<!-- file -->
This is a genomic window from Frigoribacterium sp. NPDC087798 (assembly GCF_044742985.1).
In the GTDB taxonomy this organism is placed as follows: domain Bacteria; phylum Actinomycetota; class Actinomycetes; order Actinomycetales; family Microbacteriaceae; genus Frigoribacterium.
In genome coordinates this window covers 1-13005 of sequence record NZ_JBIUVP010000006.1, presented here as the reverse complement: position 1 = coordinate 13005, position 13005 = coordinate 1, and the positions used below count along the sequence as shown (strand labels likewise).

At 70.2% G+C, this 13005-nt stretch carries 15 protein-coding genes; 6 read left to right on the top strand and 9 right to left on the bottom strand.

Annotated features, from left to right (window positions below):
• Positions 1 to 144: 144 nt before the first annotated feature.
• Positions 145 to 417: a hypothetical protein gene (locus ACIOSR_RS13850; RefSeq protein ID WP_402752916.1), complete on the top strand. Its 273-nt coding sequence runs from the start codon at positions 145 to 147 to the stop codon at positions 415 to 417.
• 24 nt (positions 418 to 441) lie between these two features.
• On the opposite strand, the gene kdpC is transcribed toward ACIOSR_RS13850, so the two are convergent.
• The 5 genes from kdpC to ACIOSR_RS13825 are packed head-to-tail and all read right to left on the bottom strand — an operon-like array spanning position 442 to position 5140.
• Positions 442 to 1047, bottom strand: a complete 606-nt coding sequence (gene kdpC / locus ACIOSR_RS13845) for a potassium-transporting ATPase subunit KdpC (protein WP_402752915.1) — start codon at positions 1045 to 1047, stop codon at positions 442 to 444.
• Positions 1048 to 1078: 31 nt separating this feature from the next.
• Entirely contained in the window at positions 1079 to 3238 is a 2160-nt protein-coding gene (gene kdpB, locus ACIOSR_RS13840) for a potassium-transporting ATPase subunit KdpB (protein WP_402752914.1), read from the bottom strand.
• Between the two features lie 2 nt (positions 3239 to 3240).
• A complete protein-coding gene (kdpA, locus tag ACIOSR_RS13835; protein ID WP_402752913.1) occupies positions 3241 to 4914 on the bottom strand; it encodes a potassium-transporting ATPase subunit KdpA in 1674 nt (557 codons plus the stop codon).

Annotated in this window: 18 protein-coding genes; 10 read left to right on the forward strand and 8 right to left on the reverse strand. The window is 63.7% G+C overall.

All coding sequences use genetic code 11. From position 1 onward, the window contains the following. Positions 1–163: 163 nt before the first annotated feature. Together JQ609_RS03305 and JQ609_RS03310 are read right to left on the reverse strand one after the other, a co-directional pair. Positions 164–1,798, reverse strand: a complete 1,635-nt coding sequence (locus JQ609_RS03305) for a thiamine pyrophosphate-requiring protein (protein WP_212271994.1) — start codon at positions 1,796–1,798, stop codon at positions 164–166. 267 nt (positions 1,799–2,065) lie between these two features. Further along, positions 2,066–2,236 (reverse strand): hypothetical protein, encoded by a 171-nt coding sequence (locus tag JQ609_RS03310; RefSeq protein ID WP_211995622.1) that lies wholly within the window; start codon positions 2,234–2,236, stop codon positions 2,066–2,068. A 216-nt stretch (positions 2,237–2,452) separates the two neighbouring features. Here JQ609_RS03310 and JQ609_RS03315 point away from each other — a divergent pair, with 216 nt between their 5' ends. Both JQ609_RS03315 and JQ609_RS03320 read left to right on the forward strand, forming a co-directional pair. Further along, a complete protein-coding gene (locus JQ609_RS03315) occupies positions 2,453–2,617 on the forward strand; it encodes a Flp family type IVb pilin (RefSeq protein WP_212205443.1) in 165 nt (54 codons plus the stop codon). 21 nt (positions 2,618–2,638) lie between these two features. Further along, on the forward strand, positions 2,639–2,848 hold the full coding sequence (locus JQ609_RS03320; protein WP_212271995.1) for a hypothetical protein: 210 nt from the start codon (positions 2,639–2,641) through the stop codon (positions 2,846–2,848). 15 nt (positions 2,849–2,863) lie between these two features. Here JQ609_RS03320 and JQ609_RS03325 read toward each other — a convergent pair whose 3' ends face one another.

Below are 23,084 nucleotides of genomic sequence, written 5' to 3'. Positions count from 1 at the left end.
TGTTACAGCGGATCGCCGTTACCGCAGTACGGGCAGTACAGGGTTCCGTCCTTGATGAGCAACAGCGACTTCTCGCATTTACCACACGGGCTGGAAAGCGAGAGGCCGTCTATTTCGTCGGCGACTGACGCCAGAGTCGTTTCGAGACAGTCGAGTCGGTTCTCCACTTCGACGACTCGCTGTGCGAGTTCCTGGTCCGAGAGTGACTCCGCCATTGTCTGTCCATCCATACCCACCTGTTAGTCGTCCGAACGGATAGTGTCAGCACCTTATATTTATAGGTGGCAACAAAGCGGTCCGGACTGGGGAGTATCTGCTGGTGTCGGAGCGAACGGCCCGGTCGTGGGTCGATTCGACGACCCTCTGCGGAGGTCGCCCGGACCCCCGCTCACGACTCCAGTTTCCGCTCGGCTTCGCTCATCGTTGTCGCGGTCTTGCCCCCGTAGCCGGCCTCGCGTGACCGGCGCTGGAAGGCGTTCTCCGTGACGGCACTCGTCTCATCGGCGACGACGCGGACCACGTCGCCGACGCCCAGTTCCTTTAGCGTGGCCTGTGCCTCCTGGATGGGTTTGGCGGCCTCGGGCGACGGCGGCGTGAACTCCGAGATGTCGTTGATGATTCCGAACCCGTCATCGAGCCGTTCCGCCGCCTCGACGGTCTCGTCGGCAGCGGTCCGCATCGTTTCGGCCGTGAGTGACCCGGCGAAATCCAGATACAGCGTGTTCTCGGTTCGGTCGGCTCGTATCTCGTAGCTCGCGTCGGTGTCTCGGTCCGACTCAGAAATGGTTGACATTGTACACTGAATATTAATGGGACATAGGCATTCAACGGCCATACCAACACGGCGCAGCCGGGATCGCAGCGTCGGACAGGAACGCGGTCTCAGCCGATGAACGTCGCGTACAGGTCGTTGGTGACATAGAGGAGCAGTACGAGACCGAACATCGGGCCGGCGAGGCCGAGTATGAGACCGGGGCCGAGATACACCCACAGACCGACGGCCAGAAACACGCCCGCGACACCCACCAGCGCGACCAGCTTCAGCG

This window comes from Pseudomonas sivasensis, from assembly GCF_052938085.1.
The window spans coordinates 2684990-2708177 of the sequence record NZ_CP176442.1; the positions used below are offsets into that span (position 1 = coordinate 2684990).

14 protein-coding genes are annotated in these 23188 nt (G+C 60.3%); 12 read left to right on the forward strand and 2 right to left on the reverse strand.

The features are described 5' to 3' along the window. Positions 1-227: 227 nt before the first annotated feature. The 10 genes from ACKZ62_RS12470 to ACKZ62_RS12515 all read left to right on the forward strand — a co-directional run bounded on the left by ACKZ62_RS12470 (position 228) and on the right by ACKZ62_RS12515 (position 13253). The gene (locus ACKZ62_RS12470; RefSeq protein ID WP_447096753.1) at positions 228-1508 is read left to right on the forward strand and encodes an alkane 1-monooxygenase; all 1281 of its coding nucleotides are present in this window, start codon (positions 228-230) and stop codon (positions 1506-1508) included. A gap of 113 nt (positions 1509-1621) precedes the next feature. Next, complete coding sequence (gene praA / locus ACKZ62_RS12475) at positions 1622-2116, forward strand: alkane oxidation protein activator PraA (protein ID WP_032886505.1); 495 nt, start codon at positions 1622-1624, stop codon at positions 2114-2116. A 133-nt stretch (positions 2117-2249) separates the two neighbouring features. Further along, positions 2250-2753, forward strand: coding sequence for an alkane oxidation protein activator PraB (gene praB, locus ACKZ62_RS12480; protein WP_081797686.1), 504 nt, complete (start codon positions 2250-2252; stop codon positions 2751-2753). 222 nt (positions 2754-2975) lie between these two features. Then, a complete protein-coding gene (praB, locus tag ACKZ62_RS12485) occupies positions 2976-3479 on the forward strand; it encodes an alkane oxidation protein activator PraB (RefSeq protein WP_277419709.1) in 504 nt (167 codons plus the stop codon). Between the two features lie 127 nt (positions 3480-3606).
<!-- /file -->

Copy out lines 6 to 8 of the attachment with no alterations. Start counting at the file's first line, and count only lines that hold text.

• Positions 1 to 144: 144 nt before the first annotated feature.
• Positions 145 to 417: a hypothetical protein gene (locus ACIOSR_RS13850; RefSeq protein ID WP_402752916.1), complete on the top strand. Its 273-nt coding sequence runs from the start codon at positions 145 to 147 to the stop codon at positions 415 to 417.
• 24 nt (positions 418 to 441) lie between these two features.